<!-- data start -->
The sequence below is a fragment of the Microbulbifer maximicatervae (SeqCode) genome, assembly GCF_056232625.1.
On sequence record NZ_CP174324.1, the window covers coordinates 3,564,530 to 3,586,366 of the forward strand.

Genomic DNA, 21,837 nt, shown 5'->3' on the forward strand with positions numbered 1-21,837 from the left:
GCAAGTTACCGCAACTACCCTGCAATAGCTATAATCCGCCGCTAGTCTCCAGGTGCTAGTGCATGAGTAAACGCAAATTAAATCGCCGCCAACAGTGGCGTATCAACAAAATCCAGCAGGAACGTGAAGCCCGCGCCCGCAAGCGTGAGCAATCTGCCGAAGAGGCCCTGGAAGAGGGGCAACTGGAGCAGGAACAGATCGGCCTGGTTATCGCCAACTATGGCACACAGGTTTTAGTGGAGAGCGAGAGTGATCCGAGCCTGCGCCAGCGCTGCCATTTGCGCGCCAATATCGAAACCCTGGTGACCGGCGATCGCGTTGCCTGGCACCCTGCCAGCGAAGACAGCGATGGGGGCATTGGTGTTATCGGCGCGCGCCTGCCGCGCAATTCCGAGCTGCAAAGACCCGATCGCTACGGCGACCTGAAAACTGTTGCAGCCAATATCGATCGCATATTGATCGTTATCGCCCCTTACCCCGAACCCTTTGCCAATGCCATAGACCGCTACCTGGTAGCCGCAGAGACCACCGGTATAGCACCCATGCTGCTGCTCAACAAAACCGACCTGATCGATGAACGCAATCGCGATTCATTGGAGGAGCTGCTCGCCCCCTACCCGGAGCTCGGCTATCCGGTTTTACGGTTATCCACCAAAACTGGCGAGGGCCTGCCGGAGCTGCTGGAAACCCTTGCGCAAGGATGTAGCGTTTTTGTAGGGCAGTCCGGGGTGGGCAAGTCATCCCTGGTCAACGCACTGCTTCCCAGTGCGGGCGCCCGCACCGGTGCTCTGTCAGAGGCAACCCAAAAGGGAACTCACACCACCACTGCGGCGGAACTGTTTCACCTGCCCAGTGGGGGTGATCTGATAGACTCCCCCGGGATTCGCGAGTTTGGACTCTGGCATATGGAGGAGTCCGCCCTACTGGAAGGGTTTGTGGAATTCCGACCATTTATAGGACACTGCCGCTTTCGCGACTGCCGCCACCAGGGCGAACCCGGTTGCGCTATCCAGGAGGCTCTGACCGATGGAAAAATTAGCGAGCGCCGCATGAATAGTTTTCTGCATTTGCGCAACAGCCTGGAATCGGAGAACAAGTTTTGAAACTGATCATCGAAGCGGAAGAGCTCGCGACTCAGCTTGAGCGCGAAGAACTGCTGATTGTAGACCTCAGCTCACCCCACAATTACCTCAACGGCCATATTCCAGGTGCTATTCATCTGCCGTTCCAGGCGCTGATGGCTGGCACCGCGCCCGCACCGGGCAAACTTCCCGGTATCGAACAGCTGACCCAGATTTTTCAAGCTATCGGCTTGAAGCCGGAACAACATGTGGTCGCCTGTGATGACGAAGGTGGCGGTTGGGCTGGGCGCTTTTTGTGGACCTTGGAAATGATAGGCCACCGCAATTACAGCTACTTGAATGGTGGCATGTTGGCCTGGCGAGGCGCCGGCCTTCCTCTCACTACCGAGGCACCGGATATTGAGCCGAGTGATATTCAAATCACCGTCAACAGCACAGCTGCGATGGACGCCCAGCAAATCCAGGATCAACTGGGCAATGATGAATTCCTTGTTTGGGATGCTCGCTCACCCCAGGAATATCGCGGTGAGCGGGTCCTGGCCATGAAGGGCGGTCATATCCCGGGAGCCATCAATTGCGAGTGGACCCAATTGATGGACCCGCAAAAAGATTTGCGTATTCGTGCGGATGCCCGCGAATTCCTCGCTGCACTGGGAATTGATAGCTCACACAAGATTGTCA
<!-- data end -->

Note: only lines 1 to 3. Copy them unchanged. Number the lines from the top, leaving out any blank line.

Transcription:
The sequence below is a fragment of the Microbulbifer maximicatervae (SeqCode) genome, assembly GCF_056232625.1.
On sequence record NZ_CP174324.1, the window covers coordinates 3,564,530 to 3,586,366 of the forward strand.

Genomic DNA, 21,837 nt, shown 5'->3' on the forward strand with positions numbered 1-21,837 from the left: